Unsaturated dicarboxylic acid anhydrides which are suitable include maleic anhydride, citraconic anhydrides, itaconic anhydride, aconitic anhydride and the like. Imides include the imides of said anhydrides such as maleimide and the N-alkyl imides of said anhydrides include N- ethyl maleimide and the like. Monovinyl aromatic monomers include styrene, a-methyl styrene, vinyl toluene, halogenated styrenes, alkyl substituted styrenes and the like. Preferably the polymer is a copolymer of styrene and maleic anhydride.
The preparation of said copolymers is taught in the art, as for example, the continuous methods described in U.S. 2,769,804 and US. 3,336,267. The latter patent discloses methods of preparing substantially homogeneous copolymers which may advantageously be used in this invention. It is also to be understood that the thermoplastic copolymers containing imide and substituted imides may be advantageously prepared from the anhydride copolymers by aminating the anhydride group and heating. Aminating agents include ammonia, methyl amine, ethyl amine, etc. By this method it is possible to convert only a portion of the anhydride groups to imide groups, if desired.
Mixing of the polydiene rubber nitrile graft copolymer and the thermoplastic copolymer may be accomplished in different ways, but usually includes a step where the components are mechanically worked at a temperature high enough to plasticize the mass, such as by milling on a roll mill, or an internal mixer of the Banbury type or by compounding in a Meili mixer. The temperature will vary depending on the thermoplastic copolymer composition, but temperatures in the range of 160 C. to about 200 C. and higher have been found adequate.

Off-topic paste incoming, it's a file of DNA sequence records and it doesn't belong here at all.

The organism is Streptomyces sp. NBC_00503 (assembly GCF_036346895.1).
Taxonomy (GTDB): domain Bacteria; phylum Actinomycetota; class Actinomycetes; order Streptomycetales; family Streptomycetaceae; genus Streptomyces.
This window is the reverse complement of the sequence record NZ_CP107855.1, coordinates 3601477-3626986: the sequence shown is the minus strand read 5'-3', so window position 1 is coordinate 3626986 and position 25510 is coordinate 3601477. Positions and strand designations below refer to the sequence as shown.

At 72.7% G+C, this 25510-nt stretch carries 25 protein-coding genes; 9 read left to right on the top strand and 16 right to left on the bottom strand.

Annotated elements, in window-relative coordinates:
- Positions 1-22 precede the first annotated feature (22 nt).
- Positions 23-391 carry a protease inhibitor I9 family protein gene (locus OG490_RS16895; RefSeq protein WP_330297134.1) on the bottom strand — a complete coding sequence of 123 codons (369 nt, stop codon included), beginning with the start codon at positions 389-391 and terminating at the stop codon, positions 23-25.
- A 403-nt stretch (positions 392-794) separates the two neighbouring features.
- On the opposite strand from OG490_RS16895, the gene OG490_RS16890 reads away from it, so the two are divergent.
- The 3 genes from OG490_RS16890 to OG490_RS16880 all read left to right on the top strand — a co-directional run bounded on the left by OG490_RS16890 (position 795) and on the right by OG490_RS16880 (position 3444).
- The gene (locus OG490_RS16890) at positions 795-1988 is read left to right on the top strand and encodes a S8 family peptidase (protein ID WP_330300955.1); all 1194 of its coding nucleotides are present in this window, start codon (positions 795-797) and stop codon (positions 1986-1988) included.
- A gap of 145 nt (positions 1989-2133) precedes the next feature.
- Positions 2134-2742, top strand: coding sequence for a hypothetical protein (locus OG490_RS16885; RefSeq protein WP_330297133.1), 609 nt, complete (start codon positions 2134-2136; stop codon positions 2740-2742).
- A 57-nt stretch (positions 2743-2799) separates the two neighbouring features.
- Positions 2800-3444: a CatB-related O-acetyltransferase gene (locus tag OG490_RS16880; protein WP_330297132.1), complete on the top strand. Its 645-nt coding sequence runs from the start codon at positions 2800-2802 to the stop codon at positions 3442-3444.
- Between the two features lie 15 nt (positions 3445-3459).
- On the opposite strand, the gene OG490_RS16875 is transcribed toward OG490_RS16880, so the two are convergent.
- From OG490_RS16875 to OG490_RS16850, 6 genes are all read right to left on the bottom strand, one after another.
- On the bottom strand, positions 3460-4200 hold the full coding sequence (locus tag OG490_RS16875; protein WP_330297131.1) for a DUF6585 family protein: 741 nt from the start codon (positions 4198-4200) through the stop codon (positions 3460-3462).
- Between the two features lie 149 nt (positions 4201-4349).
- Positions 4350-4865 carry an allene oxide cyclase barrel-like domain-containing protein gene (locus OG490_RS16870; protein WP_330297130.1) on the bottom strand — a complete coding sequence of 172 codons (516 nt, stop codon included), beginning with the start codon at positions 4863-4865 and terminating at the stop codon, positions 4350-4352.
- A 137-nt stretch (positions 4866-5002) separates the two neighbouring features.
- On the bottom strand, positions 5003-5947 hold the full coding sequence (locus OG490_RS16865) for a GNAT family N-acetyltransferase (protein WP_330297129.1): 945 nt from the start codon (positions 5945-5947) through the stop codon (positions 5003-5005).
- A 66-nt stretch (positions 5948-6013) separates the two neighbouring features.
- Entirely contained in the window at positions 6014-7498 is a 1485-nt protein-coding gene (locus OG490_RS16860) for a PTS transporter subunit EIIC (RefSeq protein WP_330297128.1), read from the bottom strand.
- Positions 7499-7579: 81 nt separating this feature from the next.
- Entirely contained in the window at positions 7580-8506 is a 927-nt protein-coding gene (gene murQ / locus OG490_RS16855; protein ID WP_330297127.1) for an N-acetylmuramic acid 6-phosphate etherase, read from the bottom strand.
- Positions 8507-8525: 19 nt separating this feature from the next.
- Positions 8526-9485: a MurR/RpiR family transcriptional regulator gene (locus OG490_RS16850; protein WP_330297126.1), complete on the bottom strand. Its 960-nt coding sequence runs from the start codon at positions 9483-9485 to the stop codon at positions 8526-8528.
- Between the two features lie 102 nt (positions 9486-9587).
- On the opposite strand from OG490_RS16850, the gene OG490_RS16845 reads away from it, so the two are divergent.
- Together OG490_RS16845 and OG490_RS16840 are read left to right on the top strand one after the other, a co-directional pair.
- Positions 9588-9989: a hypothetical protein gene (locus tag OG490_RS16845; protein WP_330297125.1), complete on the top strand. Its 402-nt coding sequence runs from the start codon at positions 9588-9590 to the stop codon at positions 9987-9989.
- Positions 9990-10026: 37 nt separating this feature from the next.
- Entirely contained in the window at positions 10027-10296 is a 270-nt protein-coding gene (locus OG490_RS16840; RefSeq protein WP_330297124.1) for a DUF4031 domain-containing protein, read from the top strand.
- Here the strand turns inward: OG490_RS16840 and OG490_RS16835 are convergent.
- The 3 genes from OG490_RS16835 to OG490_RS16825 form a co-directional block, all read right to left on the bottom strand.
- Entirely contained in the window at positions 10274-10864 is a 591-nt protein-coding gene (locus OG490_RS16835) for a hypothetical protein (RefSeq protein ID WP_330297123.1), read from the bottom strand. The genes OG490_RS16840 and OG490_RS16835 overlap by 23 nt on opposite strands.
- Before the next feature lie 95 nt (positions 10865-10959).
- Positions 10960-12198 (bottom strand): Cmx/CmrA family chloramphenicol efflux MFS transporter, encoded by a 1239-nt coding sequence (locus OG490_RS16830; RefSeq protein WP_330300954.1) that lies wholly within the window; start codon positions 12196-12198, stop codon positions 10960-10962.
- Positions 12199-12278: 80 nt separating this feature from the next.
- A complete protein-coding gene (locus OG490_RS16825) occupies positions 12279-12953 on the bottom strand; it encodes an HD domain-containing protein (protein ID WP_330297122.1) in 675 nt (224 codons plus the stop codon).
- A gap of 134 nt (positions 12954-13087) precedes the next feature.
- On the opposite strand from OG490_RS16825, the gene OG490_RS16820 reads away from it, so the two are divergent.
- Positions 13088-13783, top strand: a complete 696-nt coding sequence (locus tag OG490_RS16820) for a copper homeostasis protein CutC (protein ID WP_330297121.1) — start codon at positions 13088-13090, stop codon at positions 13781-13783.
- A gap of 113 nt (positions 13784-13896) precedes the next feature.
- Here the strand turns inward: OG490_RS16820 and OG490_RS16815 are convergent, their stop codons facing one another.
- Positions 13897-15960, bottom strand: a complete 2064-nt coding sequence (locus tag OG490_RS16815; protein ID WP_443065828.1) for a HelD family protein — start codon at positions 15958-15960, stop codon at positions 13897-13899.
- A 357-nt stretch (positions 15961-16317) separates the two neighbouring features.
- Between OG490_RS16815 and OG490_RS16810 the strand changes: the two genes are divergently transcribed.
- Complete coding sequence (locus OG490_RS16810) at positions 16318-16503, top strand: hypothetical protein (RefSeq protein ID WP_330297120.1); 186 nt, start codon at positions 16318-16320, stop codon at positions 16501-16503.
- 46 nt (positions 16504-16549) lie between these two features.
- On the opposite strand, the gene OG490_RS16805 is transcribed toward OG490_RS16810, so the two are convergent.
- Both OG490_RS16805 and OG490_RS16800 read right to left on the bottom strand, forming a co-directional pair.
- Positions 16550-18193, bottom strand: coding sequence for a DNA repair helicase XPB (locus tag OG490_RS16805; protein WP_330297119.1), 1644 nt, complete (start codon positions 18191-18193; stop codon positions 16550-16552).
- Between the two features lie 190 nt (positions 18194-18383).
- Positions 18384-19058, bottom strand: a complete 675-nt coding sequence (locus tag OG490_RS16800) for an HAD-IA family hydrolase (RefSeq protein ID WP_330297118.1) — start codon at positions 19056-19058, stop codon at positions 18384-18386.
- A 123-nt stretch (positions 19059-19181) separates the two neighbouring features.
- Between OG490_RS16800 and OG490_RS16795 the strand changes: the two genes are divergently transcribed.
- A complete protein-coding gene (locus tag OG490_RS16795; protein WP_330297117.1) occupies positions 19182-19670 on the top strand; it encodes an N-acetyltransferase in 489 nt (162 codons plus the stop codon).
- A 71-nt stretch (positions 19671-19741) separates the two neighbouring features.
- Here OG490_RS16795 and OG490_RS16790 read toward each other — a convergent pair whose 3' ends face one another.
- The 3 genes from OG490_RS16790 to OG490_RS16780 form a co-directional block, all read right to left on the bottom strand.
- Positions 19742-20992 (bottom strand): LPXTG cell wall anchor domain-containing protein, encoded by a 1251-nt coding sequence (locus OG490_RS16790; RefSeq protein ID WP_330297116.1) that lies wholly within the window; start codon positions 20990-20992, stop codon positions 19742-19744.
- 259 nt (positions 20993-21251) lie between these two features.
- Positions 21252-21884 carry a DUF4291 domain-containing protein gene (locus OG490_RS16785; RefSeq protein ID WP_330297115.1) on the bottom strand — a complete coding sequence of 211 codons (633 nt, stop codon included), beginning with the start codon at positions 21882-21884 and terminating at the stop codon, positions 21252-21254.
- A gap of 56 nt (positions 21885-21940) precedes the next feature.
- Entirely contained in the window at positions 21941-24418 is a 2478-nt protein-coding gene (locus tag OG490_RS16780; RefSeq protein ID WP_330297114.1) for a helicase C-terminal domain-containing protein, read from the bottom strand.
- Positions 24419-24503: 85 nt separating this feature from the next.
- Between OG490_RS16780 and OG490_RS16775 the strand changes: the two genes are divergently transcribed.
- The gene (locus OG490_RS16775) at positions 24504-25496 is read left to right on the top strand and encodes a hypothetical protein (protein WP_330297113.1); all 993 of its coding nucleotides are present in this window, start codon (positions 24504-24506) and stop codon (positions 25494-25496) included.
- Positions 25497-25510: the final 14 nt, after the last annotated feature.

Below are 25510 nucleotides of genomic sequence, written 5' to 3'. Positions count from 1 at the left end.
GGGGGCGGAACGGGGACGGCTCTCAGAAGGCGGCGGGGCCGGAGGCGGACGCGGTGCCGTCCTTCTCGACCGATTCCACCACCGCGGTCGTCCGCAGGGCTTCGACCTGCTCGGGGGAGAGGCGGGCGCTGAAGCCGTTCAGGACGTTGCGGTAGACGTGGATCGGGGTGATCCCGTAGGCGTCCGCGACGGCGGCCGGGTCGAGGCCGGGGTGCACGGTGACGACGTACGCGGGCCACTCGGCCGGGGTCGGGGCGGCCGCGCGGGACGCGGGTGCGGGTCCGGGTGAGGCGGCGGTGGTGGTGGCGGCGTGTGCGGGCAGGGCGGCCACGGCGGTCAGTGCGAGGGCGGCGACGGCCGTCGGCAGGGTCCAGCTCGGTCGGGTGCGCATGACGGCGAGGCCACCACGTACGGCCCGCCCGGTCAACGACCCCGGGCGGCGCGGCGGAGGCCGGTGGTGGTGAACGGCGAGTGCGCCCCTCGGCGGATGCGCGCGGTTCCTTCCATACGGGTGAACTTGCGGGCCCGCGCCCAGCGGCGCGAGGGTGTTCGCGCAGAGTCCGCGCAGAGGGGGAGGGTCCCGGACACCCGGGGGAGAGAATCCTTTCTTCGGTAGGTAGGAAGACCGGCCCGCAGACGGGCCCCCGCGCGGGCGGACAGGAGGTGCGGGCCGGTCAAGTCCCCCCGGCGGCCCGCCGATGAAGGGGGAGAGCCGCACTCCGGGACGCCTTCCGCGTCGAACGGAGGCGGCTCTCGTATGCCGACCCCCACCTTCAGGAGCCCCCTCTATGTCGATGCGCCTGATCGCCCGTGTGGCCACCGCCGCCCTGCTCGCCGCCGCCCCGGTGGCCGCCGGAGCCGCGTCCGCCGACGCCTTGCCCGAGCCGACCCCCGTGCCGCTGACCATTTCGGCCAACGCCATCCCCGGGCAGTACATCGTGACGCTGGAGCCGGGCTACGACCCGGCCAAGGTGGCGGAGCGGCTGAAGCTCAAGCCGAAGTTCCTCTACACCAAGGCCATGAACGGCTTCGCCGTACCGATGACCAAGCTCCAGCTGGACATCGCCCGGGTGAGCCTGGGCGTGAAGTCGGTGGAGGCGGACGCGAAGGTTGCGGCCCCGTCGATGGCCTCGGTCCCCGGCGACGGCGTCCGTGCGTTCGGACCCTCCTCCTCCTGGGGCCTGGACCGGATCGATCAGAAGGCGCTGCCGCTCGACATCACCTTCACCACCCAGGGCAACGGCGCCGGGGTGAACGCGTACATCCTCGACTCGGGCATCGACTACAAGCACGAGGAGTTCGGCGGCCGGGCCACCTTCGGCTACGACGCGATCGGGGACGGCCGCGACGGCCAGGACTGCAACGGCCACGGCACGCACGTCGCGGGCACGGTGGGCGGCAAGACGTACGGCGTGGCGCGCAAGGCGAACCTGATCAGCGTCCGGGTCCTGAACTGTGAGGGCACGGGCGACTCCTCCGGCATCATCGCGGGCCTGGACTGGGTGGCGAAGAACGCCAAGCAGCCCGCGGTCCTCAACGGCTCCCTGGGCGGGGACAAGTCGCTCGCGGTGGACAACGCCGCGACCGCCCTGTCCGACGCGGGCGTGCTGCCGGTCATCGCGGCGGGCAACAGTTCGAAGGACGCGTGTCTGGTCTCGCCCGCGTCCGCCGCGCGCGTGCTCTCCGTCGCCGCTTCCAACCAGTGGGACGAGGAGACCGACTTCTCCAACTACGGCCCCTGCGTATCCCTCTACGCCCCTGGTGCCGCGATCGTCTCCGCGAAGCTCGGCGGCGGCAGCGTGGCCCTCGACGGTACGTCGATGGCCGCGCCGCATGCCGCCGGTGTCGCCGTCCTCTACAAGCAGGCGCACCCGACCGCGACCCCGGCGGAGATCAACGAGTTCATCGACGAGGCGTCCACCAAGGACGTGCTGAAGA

The following non-limiting examples will further illustrate this invention. All parts and percentages are by weight unless otherwise specified.
Example 1 The preparation of a polydiene rubber nitrile graft copolymer will be described. In a reactor suitably equipped for control of temperature, stirring, etc. was
The grafted rubber latex was coagulated by adding three times its volume of water and slowly adding a 2% aluminum sulfate solution with stirring. The slurry pH was adjusted to 8 with 1.0 N NaOH and 0.5% (basis of solids) of ionol (2,6-di-tert.-butyl-p-cresol) dissolved in methanol was added. The slurry was then heated to 90 C. to increase the particle size of the coagulum followed by cooling.
The polymer was then filtered, washed thoroughly with water and dried in a vacuum oven at 5060 C. yielding 270 gms. of a dry powder which contained 3.14% N by analysis. The final product contained about 50 percent polydiene rubber and about 50 percent grafted monomers.
Example 2 A composition containing a stabilizer and a mold release agent was prepared by blending on 3" x 8 compounding rolls (Thropp rolls) 36.0 gms. of said nitrile graft rubber, 63.2 gms. of a styrene-maleic anhydride copolymer (18% maleic anhydride, 8 cps. visc.), 0.5 gm. of Ionol and 0.3 gm. of MRA-1 behenic acid. The steam heated front roll was 430 F. and the rear roll 270 F. The composition was blended for 15 minutes after all the ingredients were added and the hot blanket was cut into large cubes which were then ground. Compression molded test specimens were made which had an Izod impact of 2.1 ft.-lbs./in.-notch, a tensile yield strength of 5460 p.s.i. and an elongation of 2.3%. The styrene-maleic anhydride (SMA) copolymer, itself, has an impact of about only 0.3.
Example 3 The effect of SMA viscosity was evaluated using the polybutadiene styrene-acrylonitrile graft copolymer of Example 1. The SMA resins all contained about 18% maleic anhydride and varied from 4 to 12 cps. in viscosity, as shown in Table I.
In addition to improving the impact by increasing the amount of rubber (graft copolymer) impact is also improved as the viscosity of SMA increases.